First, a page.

Zesty Chives

Chives liven up the summer border in A Garden For All by Kathy Diemer https://agardenforall.com

Chives liven up the summer border (photo by: Kathy Diemer)

What is it about chives; those tasty greens that liven up any salad and look divine on top of a baked potato with a dollop of sour cream? Not only pleasing for the palette, chives can add some zest to the ornamental garden as well. Chives, or Allium schoenoprasum, are the smallest member of the onion family (which includes garlic, leek and shallot) and native to Europe, Asia and North America. A bit more petite than the rest of the onion clan, chives typically grow from 6 to 12 inches tall in zones 4-8. They prefer loamy, well drained soil and must have a generous amount of sunshine to thrive.

Chives remain behaved in an herb bed with mints in A Garden For All by Kathy Diemer https://agardenforall.com

Chives remain behaved in an herb bed with mints (photo by: Kathy Diemer)

Chives bring delight to my garden when they burst into bloom like dozens of mini sparklers on the Fourth of July, which happens to be around the time they start to flower. The blossoms range from shades of purple, pink and white, and the foliage varies from thin spikes to thick blades resembling linguini with arabesque curls. The good news is their onion smell deters most critters, and may actually help prevent damage to companion plantings. The bad news is, these jivey-chive characters tend to spread seed around like nobody’s business and may end up producing a few more offspring than you want to accommodate. Not an earth shattering issue; simply pull or dig out the invaders and all will be well once again. Or, restrain them in a container, where their pursuits will easily be curtailed.

** See other ornamental ALLIUM options for your garden ~

Chives blend wonderfully with other garden perennials in A Garden For All by Kathy Diemer https://agardenforall.com

Chives blend wonderfully with other garden perennials (photo by: Kathy Diemer)

Because they are shorter plants, I like to plant chives toward the front of the garden where I can enjoy their joyous display while keeping an eye on their behavior. When they are conducting themselves in a disciplined manner, chives form a compact mount about 8 to 12 inches in diameter that adds a pleasing form and texture along the border. When the flowers erupt it’s always in unison, creating the illusion of a miniscule group of cheerleaders holding up their colorful pom poms to root for the home team. Once the flowers are spent they tend to brown and hang limply, so remove them promptly to keep things looking fresh and tidy (while keeping those naughty fertile seeds in check).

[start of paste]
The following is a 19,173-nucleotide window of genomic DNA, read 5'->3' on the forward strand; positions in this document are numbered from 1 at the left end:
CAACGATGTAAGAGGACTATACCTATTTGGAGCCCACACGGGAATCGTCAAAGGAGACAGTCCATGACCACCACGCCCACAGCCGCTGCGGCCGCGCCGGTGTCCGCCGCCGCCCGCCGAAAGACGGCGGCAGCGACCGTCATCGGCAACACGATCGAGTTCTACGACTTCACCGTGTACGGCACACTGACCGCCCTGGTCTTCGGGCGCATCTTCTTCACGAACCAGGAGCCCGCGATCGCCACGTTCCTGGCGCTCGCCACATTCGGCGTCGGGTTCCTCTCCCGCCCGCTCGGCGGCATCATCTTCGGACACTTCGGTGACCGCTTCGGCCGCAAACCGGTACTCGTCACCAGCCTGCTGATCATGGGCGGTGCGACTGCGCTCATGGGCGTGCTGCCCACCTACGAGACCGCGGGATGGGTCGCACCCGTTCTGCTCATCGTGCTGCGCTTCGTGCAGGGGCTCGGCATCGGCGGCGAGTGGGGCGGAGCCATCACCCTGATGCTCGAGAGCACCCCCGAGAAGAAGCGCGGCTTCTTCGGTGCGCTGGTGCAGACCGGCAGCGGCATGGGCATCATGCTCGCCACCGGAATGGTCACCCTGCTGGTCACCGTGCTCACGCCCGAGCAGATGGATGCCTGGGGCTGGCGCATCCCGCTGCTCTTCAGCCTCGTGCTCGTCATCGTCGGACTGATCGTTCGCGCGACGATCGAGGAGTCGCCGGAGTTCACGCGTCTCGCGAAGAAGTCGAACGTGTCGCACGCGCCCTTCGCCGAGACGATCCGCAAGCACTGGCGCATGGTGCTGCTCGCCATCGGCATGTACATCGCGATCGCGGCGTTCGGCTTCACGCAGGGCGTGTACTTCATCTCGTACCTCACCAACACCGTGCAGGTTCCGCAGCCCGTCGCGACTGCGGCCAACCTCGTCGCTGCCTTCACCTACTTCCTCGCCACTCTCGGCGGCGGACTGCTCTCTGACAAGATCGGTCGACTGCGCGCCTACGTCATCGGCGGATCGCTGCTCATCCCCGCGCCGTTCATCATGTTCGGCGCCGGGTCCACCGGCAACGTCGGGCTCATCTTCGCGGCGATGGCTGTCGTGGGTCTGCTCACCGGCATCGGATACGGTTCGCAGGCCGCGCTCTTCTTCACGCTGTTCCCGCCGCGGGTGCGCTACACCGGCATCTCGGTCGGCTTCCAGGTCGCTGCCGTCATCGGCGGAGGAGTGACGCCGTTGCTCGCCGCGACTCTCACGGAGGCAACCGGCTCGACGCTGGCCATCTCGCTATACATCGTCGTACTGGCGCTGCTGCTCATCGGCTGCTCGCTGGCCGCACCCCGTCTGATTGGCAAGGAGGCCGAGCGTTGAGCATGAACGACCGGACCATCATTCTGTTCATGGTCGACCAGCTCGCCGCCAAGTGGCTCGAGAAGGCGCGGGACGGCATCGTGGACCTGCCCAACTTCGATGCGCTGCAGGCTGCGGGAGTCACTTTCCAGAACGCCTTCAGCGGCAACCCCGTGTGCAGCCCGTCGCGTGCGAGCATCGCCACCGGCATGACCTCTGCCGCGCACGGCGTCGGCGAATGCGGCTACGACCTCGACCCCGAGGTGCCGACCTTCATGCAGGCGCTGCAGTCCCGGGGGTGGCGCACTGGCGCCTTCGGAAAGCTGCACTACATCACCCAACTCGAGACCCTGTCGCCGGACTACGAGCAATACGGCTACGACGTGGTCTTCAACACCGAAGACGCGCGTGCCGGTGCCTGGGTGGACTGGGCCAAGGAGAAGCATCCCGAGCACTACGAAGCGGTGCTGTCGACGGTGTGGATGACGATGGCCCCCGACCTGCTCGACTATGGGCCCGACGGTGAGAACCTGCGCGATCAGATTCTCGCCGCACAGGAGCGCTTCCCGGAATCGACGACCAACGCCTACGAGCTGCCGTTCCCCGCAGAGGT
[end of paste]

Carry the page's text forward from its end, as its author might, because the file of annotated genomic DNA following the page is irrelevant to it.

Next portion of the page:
** Love garlic?  You can easily grow GARLIC in your garden ~

The vibrant blossom of garlic chives in A Garden For All by Kathy Diemer https://agardenforall.com

The vibrant blossom of garlic chives (photo by: Kathy Diemer)

If the gentle flavor of Allium schoenoprasum doesn’t have quite enough kick for you, you can sample the cousin, Allium tuberosum, commonly known as garlic chives. Also grown for their scrumptious scapes, this onion offers ornamental attributes of greyish-green blades and orbs of stunning white flowers atop 12 inch stems each summer. Garlic chives are also known as Chinese chives, as they are grown extensively in China for culinary purposes. Like regular chives, both the flower and the foliage are edible as well.

So what are you waiting for?  Go get your “chive” on~

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Comments

  1. I never knew that chives had flowers! They’re beautiful & good eating….

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